Effective communication is the cornerstone of good patient care. For patients with personality disorders and associated maladaptive personality traits and behaviors, establishing adequate communication ....
is oftentimes impossible to achieve and thus we must work around this roadblock.
is not only necessary but may also be sufficient to prevent or alleviate disruptive behavior.
Listen carefully to identify the patient’s agenda; avoid abrupt movements; communicate in an unhurried manner
Maintain eye contact and use body language that conveys support and respect
Use humor to lighten the mood if the patient becomes agitated or anxious
Offer choices and options whenever possible; this will involve the patient and help share responsibilities of care
MORE ABOUT EFFECTIVE COMMUNICATION: Staff members can prevent the potential chaos that these patients may create by maintaining appropriate boundaries and providing structure. Which action below is NOT an example of maintaining boundaries and providing structure?
When a patient first arrives for his/her office visit, a staff member may explain the schedule and the role of each staff member involved.
Say to the patient, 'We'll just need to hang loose today. The doctor is backed up. We're not sure how long the wait's going to be.'
Say to the patient, 'Your doctor will see you first, although you may have to wait 15 to 30 minutes because he/she is a bit backed up today.'
Say to the patient, ' After your office visit with your doctor, he/she may then want you to speak to the nurse to review your medications, or go to the lab for blood work.'
Patients are often unaware of the impact of their behavior on others and may react defensively with anger or withdrawal when confronted about the negative effect of their behavior. To lessen patients’ sense of feeling criticized ....
clinicians should avoid upsetting the patient with comments about his behavior if at all possible.
clinicians should be supportive and offer patients alternative, more adaptive ways of interacting and behaving.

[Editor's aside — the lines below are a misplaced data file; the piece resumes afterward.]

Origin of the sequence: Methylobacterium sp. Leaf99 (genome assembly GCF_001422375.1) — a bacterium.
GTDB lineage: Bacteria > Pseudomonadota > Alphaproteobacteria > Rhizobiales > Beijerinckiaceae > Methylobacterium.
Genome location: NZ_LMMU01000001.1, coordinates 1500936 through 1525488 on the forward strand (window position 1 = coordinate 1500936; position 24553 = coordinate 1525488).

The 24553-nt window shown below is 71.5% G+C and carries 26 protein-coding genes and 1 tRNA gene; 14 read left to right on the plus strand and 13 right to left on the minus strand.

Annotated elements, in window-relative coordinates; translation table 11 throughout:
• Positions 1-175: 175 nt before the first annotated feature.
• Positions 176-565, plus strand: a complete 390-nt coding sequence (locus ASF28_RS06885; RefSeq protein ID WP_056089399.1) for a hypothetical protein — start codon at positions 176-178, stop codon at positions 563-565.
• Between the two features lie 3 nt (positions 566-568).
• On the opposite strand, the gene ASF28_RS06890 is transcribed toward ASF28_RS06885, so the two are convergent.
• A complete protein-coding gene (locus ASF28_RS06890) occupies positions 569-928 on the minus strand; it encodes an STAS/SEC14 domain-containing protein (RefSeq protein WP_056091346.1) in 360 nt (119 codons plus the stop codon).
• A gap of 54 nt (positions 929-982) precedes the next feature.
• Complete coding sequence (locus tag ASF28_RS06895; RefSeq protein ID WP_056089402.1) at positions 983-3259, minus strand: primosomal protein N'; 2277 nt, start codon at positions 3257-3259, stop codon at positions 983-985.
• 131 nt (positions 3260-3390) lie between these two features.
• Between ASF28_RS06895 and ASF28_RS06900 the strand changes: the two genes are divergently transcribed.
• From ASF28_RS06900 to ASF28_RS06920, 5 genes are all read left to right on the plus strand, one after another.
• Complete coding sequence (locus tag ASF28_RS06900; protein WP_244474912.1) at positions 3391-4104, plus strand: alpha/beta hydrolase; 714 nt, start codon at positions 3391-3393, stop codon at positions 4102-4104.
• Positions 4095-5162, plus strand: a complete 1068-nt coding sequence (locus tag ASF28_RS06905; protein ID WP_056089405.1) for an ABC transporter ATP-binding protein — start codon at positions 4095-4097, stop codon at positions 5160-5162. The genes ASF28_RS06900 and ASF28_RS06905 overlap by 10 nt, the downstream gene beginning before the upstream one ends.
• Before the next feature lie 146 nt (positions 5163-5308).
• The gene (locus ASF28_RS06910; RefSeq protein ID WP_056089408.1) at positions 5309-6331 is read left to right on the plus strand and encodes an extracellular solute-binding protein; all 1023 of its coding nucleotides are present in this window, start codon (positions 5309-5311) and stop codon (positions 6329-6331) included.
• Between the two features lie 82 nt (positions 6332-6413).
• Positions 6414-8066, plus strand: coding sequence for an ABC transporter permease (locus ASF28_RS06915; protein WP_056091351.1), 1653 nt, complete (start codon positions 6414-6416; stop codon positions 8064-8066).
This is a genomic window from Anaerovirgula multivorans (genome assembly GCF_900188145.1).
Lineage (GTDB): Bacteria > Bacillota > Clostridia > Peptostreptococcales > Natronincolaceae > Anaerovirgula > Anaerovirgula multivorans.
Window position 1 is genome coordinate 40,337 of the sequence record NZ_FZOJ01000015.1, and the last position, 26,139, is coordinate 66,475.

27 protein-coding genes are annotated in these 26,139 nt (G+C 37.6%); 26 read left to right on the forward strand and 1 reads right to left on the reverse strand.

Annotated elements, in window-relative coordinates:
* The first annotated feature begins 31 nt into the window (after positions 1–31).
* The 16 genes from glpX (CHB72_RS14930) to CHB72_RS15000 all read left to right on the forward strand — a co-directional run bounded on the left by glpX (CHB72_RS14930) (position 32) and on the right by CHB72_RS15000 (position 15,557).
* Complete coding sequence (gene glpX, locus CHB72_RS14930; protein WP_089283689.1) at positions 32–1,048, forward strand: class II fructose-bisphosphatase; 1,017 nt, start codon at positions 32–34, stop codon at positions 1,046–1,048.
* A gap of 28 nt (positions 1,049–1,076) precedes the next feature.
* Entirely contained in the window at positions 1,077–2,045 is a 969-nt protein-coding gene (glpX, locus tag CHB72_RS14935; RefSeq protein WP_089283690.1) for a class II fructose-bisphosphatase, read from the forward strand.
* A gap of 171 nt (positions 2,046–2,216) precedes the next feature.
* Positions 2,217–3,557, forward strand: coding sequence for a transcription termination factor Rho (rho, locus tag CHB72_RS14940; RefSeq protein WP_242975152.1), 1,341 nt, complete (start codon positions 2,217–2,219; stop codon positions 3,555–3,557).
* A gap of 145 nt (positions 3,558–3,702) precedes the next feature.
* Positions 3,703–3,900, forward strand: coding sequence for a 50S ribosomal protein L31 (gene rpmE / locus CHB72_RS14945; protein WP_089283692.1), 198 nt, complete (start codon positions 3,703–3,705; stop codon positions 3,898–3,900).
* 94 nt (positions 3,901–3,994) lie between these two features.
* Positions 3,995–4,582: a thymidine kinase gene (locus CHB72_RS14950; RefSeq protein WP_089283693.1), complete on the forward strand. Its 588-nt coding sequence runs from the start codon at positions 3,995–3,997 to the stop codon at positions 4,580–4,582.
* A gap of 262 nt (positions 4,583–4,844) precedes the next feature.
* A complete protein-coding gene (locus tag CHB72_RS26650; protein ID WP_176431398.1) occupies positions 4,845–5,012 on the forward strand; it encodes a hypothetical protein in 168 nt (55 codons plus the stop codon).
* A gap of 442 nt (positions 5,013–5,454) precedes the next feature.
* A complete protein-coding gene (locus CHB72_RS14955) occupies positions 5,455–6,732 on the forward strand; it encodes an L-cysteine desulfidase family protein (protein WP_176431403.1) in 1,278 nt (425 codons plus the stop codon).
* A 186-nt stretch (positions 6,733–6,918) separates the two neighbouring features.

The importance of using a TEAM APPROACH with patients with personality disorders _________________
may need to be placed on the back burner when staffing patterns are stretched extremely thin.
cannot be overemphasized.
If all members of the treatment team are doing their jobs effectively, you will not see a situation in which the feelings evoked in one staff member contradict the experience of a different staff member, or where staff feel frustrated and isolated from each other.
True False
By definition, patients with personality disorders often evoke intense feelings that are difficult for the people around them to process. A procedure that allows staff to call on a colleague for substitution or supervision can enable team members to regroup and avoid feeling overwhelmed when stress is high.
True False
Some patients with severe personality disorders may have _________________ that could foster conflict among patients, clinicians, and other staff.
physical health problems
a peer network
styles of interaction
A team approach that relies on _________________ is essential to prevent conflict among patients, clinicians, and other staff.
a clear chain of command
supportive, effective communication among everyone involved in the patient’s treatment
annual review of employee rules of conduct
TREATMENT PLANNING: Which statement is not true, per this section?
Treatment planning may occur in a team meeting and may require a comprehensive conversation among all members of the treatment team.
The treatment plan should clearly delineate the goals of treatment and expected behaviors for staff and patients alike.
It may take the form of a treatment contract between staff and patient.
Because patients with Personality Disorder can be quite argumentative, it is not necessary for the patient to be part of the treatment planning process.
The focus of goals should be on health and behavior, such as adhering to medications, keeping appointments, and arriving to appointments on time, rather than on general demands and feelings of the patient.
Looking at the approach to good treatment planning, select the best answer below: .
Behaviors that are unacceptable should be clearly delineated, along with corresponding consequences for the behavior.
Staff members should be consistent in their response to unacceptable behavior and should avoid specifying consequences with which the staff is unwilling or unable to follow through
Staff should suggest alternatives to behaviors that are damaging to the patient or clinic. For example, if a patient becomes verbally aggressive or threatening and is unable to modify his/her behavior, he/she will be asked to leave the office
Treatment plans should help both staff and patients feel more secure and in control, because the limits of safe behavior are known and agreed upon by everyone.